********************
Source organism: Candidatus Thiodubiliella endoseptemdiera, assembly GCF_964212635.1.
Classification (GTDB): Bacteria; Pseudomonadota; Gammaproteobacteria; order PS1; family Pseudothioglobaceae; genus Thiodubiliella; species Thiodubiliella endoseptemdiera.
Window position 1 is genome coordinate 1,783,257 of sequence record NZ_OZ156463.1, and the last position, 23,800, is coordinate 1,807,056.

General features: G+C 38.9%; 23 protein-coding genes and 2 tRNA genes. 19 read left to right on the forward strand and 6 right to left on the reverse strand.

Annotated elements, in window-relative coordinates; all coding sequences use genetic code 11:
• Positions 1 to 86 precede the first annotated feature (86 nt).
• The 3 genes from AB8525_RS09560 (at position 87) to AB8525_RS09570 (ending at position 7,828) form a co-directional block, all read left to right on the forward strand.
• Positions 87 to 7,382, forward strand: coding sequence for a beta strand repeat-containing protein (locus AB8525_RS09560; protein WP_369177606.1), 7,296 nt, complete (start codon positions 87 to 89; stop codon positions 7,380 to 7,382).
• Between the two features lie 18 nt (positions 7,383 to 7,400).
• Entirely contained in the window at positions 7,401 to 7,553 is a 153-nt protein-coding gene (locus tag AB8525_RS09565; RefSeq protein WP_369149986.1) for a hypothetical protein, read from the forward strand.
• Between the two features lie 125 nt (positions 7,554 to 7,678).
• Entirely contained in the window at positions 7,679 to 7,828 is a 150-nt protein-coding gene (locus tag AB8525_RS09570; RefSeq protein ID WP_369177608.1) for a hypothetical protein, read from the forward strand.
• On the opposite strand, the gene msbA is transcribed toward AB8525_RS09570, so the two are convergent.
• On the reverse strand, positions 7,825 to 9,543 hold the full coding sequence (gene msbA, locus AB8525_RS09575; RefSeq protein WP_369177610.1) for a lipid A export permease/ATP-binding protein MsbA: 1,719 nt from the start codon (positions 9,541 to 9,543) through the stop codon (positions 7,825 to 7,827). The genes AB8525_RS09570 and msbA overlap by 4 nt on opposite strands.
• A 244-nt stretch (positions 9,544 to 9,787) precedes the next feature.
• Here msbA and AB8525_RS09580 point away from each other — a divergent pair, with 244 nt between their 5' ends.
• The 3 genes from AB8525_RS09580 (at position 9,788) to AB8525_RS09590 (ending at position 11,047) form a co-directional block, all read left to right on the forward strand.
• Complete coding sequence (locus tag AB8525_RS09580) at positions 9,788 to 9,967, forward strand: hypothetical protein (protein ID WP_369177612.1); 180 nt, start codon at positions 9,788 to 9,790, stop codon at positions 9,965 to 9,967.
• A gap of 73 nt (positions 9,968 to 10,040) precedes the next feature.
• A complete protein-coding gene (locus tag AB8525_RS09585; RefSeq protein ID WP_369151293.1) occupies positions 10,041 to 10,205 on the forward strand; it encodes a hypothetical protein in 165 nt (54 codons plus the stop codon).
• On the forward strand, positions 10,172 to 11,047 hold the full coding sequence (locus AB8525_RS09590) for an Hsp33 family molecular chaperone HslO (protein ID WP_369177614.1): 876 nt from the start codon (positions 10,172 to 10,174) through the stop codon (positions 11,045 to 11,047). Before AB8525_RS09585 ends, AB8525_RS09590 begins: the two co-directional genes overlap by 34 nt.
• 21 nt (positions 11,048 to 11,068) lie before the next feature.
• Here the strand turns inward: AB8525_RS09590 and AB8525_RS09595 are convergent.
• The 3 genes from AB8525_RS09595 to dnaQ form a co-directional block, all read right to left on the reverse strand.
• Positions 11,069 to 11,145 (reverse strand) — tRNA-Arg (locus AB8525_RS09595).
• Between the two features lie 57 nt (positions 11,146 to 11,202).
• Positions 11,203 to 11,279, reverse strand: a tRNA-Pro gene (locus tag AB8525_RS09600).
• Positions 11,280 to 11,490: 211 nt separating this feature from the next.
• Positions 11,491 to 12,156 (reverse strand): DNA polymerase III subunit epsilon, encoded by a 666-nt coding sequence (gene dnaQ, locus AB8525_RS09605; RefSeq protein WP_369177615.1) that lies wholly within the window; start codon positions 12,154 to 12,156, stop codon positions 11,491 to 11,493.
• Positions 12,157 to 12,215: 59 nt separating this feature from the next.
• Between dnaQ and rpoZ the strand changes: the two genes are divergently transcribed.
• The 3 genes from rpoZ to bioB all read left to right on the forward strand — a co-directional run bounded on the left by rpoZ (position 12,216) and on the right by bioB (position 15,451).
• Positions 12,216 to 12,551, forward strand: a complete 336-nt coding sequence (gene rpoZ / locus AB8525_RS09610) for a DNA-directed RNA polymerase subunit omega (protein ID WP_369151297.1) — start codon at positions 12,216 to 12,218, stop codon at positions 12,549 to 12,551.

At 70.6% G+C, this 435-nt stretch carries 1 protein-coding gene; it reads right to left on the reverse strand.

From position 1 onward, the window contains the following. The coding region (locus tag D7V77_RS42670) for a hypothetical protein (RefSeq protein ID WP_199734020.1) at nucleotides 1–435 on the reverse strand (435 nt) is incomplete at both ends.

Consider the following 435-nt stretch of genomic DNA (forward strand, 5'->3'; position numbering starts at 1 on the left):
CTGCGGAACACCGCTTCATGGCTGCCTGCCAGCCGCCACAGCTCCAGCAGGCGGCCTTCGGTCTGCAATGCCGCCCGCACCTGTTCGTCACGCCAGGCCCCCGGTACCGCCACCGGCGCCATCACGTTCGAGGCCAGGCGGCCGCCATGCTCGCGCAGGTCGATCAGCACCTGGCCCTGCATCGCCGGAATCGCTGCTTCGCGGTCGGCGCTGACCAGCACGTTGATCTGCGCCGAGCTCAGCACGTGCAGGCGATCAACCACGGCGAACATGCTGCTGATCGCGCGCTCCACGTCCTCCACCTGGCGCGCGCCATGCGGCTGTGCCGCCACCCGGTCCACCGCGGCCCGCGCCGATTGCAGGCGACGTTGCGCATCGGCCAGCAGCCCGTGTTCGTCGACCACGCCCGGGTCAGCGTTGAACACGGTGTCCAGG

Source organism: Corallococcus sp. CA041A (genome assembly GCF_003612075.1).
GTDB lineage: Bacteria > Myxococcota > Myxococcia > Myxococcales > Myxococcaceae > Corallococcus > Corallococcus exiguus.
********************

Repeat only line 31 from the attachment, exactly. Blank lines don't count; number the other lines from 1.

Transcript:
• Between dnaQ and rpoZ the strand changes: the two genes are divergently transcribed.